Abstinent Today:

I am a gratefully recovering compulsive overeater, abstinent by the grace of God one more* day at a time.  †

It’s back to work today.  Folks may dislike Mondays, but because I work shiftwork mine vary, so I might as well capitalize them as opportunities to get started trying again to live well, be well, and serve well.

God, help me love selflessly, to serve all I can and harm none!

 

 

From today’s entry in Voices of Recovery:

We all live in an imperfect world, surrounded by imperfect people. The ability to love yourself and those around you is a gift from God that enables you to live fully, bravely, and meaningfully in an imperfect world.

Isn’t it great to be acceptable while imperfect!  I swear it’s liberating!  I’ve always been miserable for not being perfect, and this is much better.  The only drawback with being acceptable while imperfect is I have to recognize all you other less than perfect beings as peers, just as acceptable as me.  When I’m done accepting my fellows and my surroundings, I have much less to fret about, and I feel lighter whether I’ve stopped overeating or not.  Add to that the physical results, and watch out!

God, thank You for accepting me the way I am, but loving me too much to leave me that way.

 

 

From Proverbs 29, NIV:

20 Do you see someone who speaks in haste?
There is more hope for a fool than for them.

As I try to shed my foolish ways, I am learning that a little pause between thinking a thought and blabbing it often is just enough to recognize that the thought doesn’t warrant expression.  This verse confirms that the hopelessness of the hasty outweighs that of the foolish.  I think I’ll keep on trying to take it slower.  Often, when I wait, the would-be audience makes my point for me, and then they get it more readily since it was their idea rather than mine.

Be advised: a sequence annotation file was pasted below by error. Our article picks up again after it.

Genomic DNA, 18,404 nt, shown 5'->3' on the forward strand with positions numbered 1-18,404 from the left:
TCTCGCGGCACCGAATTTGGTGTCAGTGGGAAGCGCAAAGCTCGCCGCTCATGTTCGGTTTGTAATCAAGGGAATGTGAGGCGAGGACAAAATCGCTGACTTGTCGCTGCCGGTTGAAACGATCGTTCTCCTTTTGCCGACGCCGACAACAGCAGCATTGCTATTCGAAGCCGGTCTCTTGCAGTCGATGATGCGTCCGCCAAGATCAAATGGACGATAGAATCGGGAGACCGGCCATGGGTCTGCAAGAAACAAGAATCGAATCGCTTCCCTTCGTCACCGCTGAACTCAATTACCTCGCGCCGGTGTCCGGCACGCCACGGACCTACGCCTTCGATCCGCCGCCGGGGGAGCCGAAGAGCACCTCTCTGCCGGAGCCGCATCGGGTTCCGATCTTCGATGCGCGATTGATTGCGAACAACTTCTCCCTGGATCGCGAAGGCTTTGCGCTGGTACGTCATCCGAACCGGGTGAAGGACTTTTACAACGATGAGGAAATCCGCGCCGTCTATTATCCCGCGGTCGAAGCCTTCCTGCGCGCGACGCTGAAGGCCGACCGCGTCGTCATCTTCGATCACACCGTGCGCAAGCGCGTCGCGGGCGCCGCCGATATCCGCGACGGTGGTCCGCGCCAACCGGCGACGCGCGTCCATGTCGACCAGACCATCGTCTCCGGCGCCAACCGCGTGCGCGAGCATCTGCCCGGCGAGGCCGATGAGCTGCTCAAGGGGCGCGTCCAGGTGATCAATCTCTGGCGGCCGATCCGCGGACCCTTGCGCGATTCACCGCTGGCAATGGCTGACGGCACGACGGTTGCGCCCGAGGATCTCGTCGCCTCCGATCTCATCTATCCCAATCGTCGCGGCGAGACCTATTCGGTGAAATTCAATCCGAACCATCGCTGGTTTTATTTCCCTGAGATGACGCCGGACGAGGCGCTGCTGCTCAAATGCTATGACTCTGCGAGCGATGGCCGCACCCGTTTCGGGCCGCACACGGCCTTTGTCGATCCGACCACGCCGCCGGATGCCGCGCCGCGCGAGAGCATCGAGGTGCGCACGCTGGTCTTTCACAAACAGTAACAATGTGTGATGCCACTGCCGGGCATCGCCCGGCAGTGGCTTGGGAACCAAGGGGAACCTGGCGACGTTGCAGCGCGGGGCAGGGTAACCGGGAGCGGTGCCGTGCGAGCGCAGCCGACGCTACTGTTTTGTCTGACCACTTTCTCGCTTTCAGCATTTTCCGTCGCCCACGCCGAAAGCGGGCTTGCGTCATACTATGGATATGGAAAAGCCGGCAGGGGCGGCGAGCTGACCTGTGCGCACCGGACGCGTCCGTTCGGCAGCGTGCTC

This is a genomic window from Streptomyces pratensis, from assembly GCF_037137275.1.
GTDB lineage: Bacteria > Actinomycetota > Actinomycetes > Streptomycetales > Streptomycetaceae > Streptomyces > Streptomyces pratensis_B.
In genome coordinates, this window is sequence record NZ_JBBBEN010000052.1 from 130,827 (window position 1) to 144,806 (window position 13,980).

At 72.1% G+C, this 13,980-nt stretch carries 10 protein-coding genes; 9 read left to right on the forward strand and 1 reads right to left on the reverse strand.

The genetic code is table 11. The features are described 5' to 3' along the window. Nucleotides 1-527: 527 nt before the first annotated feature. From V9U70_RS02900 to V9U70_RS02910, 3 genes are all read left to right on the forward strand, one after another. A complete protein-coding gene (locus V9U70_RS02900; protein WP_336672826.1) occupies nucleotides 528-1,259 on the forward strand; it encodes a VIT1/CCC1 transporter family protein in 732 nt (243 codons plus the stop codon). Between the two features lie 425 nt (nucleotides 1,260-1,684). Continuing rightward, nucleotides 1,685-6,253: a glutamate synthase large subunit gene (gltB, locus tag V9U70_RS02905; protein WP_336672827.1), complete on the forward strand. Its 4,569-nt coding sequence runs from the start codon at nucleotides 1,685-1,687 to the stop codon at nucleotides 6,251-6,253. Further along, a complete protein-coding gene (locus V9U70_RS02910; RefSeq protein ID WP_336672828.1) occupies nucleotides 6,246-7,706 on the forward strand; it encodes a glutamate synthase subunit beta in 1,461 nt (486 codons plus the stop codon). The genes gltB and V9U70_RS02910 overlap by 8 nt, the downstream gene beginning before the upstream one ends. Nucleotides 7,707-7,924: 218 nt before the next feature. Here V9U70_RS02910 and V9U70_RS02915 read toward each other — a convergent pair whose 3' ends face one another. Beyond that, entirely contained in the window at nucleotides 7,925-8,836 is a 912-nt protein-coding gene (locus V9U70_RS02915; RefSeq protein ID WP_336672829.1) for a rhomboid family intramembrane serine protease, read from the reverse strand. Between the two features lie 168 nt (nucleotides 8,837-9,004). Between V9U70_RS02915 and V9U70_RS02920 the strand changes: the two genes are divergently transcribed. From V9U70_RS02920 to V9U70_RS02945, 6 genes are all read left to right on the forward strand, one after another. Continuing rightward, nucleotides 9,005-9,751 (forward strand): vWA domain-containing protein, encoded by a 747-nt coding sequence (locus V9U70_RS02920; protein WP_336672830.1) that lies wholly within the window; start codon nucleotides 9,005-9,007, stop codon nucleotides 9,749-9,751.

From my reading through the Bible, currently in 1 Thessalonians 3 and 4, NIV:

4:10 And in fact, you do love all of God’s family throughout Macedonia. Yet we urge you, brothers and sisters, to do so more and more, 11 and to make it your ambition to lead a quiet life: You should mind your own business and work with your hands, just as we told you, 12 so that your daily life may win the respect of outsiders and so that you will not be dependent on anybody.

mind your own business fortuneContentment is encouraged in Scripture, except when it comes to loving one another.  The church at Thessalonica, and we by extension, are called to excel at it more and more.  It is this last bit that has always troubled me, since I am neither a machinist, a carpenter, nor an artisan.  I do not make anything with my hands, though I have read this passage from my childhood and heard the practice encouraged from both the pulpit and my parents.  I often imagine what it might be like if the premillennialists are wrong and we all have to suffer a tribulation in which the financial, governmental and logistical systems all fail.  I have no marketable skill or product by which I could survive.  Troubling!  I’m not even sure if I would feel competent to change the oil in my wife’s newer car.  It looks like a sewing machine under that hood!  One thing I can do is learn to lead a quiet life.  There is no reason for me to trudge through trivial drama of my neighborhood.  My job is to love, display grace, and serve others when I can.  I can be independent of the drama and still dependent on God.  I am learning that being God’s dependent is a good thing.  He’s good to His dependents!

 

 

 

From the “Big Book” of Alcoholics Anonymous, “He Sold Himself Short”:

Courage to face each day has replaced the fears and uncertainties of earlier years. Acceptance of things as they are has replaced the old impatient champing at the bit to conquer the world. I have stopped tilting at windmills, and instead have tried to accomplish the little daily tasks, unimportant in themselves, but tasks that are an integral part of living fully.

 

 

Footnotes:

*Abstinence began for me on May 11th, 2010.

† For the sake of accountability, the details of my eating are posted in my online food log.

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